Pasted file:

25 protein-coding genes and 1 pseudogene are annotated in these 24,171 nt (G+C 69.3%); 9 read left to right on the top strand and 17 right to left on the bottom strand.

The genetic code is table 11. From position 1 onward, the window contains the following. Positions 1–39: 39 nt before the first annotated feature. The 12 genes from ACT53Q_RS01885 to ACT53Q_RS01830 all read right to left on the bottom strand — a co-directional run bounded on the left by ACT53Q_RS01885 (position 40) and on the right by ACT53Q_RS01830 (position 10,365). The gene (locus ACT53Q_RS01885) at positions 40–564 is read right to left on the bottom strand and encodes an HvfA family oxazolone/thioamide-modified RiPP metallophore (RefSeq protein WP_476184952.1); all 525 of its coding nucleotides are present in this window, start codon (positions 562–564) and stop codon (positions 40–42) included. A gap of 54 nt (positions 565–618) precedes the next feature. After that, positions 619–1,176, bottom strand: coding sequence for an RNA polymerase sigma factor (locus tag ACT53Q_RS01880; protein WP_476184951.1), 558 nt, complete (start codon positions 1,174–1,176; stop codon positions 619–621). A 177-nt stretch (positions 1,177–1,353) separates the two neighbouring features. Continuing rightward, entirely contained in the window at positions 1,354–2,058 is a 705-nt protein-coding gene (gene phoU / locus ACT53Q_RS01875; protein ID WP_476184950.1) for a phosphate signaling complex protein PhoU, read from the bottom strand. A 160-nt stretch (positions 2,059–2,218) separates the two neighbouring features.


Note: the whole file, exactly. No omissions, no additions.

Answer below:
25 protein-coding genes and 1 pseudogene are annotated in these 24,171 nt (G+C 69.3%); 9 read left to right on the top strand and 17 right to left on the bottom strand.

The genetic code is table 11. From position 1 onward, the window contains the following. Positions 1–39: 39 nt before the first annotated feature. The 12 genes from ACT53Q_RS01885 to ACT53Q_RS01830 all read right to left on the bottom strand — a co-directional run bounded on the left by ACT53Q_RS01885 (position 40) and on the right by ACT53Q_RS01830 (position 10,365). The gene (locus ACT53Q_RS01885) at positions 40–564 is read right to left on the bottom strand and encodes an HvfA family oxazolone/thioamide-modified RiPP metallophore (RefSeq protein WP_476184952.1); all 525 of its coding nucleotides are present in this window, start codon (positions 562–564) and stop codon (positions 40–42) included. A gap of 54 nt (positions 565–618) precedes the next feature. After that, positions 619–1,176, bottom strand: coding sequence for an RNA polymerase sigma factor (locus tag ACT53Q_RS01880; protein WP_476184951.1), 558 nt, complete (start codon positions 1,174–1,176; stop codon positions 619–621). A 177-nt stretch (positions 1,177–1,353) separates the two neighbouring features. Continuing rightward, entirely contained in the window at positions 1,354–2,058 is a 705-nt protein-coding gene (gene phoU / locus ACT53Q_RS01875; protein ID WP_476184950.1) for a phosphate signaling complex protein PhoU, read from the bottom strand. A 160-nt stretch (positions 2,059–2,218) separates the two neighbouring features.